Well it's finally started to happen. Broadway is feeling the strain of the economic crisis. With 13 shows closing or about to close, things aren't looking too swell for those high priced tickets and putting audiences in the seats. This is a far cry from the hopes three months ago that the performing arts will be the outlet for people who want to escape the troubles of dealing with the recession. The crisis has hit us all and it's hitting hard.
Broadway's economics are very different from most other theatres in this country. First and foremost all production companies on Broadway save one are for-profit ventures. Most regional theatres across the country are not-for-profits and rely on donors rather than investors to support their art. Perhaps this is the opportune moment for a company like Roundabout Theatre to increase its influence or encourage other not-for-profits to step into the spotlight. Perhaps this will encourage regional theatres to develop work and finance productions on Broadway. We could be looking at a whole new output from the great white way - theatre that is driven by the art consumer rather than the investor.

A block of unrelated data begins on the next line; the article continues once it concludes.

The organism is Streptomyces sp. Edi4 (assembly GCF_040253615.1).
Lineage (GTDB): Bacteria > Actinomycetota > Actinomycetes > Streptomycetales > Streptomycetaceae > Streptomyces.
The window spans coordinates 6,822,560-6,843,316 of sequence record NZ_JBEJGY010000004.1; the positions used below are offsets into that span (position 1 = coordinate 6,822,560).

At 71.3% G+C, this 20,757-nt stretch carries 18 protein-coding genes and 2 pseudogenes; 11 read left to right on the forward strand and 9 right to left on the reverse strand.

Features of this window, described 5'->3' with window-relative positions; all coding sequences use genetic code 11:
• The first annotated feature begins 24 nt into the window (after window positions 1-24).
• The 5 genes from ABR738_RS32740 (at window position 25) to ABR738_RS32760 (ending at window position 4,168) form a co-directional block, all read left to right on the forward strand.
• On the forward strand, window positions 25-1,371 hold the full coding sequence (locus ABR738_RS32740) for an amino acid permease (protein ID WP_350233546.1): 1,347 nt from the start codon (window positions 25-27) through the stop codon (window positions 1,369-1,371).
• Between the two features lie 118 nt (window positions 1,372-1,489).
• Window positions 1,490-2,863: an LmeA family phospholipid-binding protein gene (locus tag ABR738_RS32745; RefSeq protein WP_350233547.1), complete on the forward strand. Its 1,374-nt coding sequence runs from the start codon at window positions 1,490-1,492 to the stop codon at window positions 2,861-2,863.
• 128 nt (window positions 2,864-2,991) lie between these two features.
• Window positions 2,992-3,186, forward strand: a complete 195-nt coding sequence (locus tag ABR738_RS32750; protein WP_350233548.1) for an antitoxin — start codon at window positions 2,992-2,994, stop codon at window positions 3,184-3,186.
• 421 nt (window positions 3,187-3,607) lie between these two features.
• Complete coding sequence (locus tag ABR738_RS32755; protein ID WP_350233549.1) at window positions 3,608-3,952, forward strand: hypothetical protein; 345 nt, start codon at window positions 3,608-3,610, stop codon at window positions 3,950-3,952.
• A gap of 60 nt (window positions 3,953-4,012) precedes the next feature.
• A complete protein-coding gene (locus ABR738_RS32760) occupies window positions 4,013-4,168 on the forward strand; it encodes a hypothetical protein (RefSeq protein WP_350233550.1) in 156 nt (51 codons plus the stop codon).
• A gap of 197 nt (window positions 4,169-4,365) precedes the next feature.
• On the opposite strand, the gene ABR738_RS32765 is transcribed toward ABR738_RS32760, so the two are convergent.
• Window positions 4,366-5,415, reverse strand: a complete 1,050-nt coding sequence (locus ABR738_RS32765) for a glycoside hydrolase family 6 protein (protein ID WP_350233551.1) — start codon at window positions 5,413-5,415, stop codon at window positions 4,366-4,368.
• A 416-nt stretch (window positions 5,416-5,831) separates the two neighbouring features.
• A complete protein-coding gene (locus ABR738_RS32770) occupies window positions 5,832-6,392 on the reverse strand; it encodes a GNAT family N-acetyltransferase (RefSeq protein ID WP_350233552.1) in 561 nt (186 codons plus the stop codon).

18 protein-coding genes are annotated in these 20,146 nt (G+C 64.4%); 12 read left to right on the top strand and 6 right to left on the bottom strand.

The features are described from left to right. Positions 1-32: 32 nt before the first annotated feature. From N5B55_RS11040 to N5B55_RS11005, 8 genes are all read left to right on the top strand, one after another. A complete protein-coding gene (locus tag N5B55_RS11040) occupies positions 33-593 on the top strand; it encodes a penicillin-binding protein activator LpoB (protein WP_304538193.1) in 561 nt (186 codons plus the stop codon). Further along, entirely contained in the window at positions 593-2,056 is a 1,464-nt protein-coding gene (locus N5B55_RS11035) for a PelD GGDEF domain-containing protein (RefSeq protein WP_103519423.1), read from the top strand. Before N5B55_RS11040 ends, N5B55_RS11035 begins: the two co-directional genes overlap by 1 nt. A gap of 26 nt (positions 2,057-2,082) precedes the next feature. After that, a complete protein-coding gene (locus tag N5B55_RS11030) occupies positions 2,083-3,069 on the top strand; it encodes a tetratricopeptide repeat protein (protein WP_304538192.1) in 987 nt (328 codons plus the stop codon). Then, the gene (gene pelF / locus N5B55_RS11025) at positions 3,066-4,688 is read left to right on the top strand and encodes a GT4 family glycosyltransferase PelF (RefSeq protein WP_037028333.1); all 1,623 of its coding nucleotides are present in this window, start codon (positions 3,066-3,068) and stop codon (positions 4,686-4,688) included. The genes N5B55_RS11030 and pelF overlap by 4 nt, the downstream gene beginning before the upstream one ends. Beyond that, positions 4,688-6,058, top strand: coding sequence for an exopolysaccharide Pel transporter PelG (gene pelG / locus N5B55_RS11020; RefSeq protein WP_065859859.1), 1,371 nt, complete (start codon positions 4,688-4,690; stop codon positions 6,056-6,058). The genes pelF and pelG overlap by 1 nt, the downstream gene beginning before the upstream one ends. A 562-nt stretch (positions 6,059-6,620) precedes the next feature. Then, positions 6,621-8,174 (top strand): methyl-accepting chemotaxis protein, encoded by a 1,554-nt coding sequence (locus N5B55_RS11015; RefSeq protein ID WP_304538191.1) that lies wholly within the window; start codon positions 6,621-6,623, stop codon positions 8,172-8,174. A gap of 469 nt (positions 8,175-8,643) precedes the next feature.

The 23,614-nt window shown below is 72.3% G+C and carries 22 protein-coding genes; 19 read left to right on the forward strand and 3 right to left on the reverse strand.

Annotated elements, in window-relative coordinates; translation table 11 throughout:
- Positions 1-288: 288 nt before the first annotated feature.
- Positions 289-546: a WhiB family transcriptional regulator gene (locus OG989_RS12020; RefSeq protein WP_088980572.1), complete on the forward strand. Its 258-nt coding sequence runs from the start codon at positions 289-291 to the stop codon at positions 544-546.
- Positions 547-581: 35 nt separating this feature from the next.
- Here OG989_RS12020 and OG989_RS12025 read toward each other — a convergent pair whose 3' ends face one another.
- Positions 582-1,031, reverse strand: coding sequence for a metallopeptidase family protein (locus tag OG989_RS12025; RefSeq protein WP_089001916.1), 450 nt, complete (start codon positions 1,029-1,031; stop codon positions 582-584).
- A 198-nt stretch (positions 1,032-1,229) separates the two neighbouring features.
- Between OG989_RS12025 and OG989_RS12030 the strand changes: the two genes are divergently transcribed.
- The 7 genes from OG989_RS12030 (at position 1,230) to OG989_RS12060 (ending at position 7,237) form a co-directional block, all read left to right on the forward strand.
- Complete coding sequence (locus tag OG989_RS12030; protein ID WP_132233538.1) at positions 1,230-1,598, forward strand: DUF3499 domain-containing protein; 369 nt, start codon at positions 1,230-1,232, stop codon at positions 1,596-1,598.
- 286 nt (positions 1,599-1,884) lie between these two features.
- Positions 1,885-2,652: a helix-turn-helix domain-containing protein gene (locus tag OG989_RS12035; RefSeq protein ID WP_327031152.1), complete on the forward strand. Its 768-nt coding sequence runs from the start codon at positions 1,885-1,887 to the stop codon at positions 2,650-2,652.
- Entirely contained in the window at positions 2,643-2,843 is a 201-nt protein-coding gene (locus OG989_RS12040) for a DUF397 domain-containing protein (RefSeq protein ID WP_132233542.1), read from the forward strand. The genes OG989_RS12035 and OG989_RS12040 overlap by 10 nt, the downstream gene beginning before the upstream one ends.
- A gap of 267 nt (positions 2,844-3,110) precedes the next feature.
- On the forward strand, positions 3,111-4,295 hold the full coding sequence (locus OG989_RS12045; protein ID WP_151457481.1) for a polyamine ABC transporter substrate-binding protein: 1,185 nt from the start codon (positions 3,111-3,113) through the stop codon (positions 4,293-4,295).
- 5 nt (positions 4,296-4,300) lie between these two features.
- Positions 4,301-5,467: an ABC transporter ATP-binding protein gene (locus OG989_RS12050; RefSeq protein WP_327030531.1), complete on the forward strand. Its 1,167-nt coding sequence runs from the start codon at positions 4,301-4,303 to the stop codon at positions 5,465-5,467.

Or perhaps too the pricey tickets will become a thing of the past and we will be seeing a shift to smaller productions in smaller and smaller venues. Chicago's theatre scene would be well attuned to this type of shift. Because of the diversity of companies and their sizes, you have plenty of options to choose from both in production type and price.
Or maybe there is a whole new answer for the theatre out there that we aren't even aware of.